The following floor barre exercises and sequence will add variety to your classes. Select a relaxing rhythmical style of music with a speed of less than 128BPM and use every second beat. This sequence incorporates supine and side lying lower body and core conditioning exercises with arm lines (known in ballet as ‘port de bras’). The combination of active dynamic and static stretches will assist in improving flexibility.

Starting position: Supine (feet in first position:
alegs externally rotated toes pointed, arms bras bas). Right leg leads all.

1 x retiré

Arms to fourth (left arm fifth, right arm first)

8 counts

1 x roll onto left side (hold retiré) (photo 2)

Arms fourth (left arm fifth, right arm support)

8 counts

4 x tuck, tuck, up (photo 3)

Arms fourth (left arm fifth, right arm support)

16 counts

Hold développé à la seconde (photo 4)

Use right arm to assist rotate and abduct leg

8 counts

Hold développé à la seconde

Arms to fifth (overhead)

8 counts

Roll supine holding leg up (demi fouetté à la seconde to supine devant)

Arms fifth

8 counts

Hold développé devant (photo 5)

Arms to second, bras bas, hold leg to assist stretch

8 counts

Hold développé devant

Arms to fifth (overhead)

8 counts

Demi rond de jambe en dehor, en l’air

Arms to second, bras bas

8 counts

Reset and side/shuffle across mat if need be

 

16 counts

 

 

96 counts = 3 blocks

Progress to fit 2 blocks of music:

1 x retiré

Arms to fourth (left arm fifth, right arm first)

4 counts

1 x roll onto left side (hold retiré)

Arms fourth (left arm fifth, right arm support)

4 counts

2 x tuck, tuck, up

Arms fourth (left arm fifth, right arm support)

8 counts

Hold développé à la seconde

Use right arm to assist rotate and abduct leg

8 counts

Hold développé à la seconde

Arms to fifth (overhead)

8 counts

Roll supine holding leg up (demi fouetté side à la seconde to supine devant)

Arms fifth

8 counts

Hold développé devant

Arms to second, bras bas, hold leg to assist stretch

8 counts

Hold développé devant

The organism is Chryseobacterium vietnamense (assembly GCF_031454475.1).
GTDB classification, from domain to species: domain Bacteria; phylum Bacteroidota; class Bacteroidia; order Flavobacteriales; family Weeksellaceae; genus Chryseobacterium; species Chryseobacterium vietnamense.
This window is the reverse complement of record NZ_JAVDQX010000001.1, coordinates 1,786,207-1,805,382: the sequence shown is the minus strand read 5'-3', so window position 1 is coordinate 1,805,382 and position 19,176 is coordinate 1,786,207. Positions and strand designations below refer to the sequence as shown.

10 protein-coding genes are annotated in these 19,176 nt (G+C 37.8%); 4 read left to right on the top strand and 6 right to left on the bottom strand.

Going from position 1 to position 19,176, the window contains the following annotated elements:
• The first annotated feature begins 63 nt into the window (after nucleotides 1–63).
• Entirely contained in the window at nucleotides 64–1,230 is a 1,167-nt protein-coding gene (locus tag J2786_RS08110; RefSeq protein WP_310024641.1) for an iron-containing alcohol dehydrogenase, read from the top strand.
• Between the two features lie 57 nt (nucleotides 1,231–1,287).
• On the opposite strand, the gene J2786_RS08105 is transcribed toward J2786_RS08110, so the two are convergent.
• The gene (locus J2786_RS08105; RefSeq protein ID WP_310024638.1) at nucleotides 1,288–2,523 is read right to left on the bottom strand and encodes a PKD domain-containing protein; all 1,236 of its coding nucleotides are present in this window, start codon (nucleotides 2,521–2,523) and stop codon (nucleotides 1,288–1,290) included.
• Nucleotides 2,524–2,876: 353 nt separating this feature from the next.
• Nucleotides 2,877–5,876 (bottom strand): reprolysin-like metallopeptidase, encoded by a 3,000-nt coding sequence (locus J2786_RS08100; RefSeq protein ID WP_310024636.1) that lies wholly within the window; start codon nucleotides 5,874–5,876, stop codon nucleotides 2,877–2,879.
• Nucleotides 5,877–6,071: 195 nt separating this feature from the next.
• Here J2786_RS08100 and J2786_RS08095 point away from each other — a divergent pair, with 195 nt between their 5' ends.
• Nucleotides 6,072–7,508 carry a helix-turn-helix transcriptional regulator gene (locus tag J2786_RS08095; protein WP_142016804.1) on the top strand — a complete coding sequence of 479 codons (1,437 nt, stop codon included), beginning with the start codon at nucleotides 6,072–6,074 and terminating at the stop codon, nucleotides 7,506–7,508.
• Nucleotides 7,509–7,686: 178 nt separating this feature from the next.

Arms to fifth (overhead)

8 counts

Demi grand rond de jambe en dehor

Arms to second, bras bas

8 counts

 

 

64 counts = 2 blocks

References

Blanshard, R & Metzger-Hirsch, R 2000, New York City Ballet Workout [DVD], Palms pictures, USA
Fay, M 2003, Maria Fay’s Floor Barre, Dance Books Ltd, Hampshire, UK
Grant, G 2008. Technical Manual and Dictionary of Classical Ballet, BN Publishing, USA
Martins, P 1997, New York City Ballet Workout: Fifty stretches anyone can do for a strong, graceful and sculpted body, Harper Collins Publishers, New York
Minden, E G 2005, The Ballet Companion: A dancer’s guide to the technique, traditions, and joys of ballet, Touchstone, New York

Joanna Nicholas, BSc Human Movement
As a fitness professional, educator, presenter, model and writer with almost a decade’s industry experience, Joanna’s mission is to change lives through inspiring and educating the world to lead a fit and healthy lifestyle. With over 16 years’ dance experience, she has training in classical ballet, contemporary, ballroom, Latin, Spanish, tap, hip hop and aerial. Joanna is passionate about combining dance and fitness to assist clients in achieving their goals. For more information visit www.joanna-nicholas.com or email joanna.net.au@me.com

Share in the finer points of Joanna’s floor barre technique during her WAFIC 2013 session:

• Strength and grace – Floor barre fitness • C2F

For more information, session details and to register online, visit www.waficperth.com.au